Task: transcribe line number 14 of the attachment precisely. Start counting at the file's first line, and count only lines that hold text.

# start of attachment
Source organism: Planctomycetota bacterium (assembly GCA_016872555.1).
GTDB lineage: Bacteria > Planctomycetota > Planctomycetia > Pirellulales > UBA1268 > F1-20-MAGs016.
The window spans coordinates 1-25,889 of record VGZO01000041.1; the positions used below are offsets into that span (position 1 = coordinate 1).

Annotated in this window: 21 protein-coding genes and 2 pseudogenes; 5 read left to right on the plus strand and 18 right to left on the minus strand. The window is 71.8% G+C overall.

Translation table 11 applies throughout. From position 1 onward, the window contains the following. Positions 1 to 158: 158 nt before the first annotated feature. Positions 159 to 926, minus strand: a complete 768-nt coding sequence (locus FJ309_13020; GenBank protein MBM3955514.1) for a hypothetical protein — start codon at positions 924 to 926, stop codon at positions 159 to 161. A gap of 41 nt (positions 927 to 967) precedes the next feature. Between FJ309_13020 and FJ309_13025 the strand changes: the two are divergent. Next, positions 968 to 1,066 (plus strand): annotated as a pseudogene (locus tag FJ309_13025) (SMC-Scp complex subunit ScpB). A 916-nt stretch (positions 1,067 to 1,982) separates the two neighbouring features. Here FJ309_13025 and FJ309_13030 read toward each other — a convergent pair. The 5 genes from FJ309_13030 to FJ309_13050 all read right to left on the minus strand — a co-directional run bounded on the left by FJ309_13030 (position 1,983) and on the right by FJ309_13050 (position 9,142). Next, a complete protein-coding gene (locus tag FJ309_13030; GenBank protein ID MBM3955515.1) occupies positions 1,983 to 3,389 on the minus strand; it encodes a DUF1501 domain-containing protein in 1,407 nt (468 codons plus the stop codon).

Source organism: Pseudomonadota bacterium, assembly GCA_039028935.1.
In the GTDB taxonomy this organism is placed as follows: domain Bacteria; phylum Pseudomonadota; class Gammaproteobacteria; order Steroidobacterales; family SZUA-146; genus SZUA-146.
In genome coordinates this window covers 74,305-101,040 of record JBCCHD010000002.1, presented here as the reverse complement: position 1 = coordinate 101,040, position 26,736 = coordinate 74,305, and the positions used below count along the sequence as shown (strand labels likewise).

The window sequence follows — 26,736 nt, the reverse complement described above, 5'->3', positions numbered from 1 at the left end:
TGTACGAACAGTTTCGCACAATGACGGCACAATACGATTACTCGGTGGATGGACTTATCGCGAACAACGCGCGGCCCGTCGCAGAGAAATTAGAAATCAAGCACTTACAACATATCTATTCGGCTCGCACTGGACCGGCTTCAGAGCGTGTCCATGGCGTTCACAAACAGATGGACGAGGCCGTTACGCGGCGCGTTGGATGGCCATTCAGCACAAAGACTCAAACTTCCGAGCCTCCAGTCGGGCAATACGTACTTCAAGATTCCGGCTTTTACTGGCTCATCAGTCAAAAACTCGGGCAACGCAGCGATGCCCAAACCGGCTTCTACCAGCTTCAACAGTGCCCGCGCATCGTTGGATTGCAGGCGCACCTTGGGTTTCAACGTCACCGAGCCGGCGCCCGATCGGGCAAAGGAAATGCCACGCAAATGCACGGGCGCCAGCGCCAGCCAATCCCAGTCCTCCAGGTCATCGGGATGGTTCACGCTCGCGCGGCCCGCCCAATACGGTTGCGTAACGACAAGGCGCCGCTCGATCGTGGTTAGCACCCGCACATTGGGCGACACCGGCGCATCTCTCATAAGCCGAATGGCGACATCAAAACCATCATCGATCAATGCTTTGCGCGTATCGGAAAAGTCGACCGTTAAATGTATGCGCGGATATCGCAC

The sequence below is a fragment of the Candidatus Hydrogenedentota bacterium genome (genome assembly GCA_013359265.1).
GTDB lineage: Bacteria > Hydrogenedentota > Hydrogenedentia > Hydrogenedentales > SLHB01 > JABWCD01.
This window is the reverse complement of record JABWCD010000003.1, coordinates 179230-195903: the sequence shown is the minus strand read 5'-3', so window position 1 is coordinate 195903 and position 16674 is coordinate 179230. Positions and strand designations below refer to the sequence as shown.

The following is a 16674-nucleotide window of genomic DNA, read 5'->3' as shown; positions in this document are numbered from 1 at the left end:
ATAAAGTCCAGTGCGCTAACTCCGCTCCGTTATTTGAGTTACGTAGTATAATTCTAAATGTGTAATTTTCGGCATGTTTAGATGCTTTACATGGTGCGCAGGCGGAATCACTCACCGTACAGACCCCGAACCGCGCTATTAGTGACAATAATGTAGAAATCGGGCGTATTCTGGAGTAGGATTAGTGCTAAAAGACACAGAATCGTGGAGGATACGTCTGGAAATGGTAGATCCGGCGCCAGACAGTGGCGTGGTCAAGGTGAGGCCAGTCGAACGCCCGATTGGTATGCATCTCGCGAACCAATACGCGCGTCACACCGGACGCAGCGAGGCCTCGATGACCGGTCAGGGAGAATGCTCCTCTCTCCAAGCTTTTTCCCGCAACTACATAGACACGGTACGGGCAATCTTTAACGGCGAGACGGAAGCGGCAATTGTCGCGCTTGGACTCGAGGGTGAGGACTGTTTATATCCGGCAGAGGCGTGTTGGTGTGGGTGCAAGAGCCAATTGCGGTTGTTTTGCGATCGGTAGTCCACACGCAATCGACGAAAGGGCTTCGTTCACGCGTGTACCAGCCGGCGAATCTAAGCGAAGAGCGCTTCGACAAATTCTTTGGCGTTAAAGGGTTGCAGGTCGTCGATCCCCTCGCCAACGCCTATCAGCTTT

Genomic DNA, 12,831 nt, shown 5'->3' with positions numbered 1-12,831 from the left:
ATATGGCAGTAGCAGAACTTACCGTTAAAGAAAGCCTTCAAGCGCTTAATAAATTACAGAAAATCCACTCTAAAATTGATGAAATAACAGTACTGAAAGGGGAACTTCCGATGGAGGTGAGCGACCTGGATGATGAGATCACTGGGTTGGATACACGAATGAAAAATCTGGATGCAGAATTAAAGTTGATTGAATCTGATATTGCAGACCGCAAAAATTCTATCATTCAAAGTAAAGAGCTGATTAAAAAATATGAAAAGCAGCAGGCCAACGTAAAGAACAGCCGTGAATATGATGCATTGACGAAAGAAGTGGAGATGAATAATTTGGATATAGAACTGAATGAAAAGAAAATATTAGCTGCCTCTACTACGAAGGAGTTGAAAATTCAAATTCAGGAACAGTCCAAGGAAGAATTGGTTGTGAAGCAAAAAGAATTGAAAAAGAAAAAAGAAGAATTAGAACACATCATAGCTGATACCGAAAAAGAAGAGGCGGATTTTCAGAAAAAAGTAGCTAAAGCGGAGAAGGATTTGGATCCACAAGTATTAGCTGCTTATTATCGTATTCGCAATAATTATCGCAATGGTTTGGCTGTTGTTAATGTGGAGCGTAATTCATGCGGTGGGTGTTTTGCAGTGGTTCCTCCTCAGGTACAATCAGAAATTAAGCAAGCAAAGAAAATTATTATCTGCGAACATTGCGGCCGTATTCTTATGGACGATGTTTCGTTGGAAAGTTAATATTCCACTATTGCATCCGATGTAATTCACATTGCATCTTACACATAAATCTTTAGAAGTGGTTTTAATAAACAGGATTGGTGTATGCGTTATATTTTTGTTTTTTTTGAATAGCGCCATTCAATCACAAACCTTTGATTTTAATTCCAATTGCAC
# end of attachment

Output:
The following is a 16674-nucleotide window of genomic DNA, read 5'->3' as shown; positions in this document are numbered from 1 at the left end: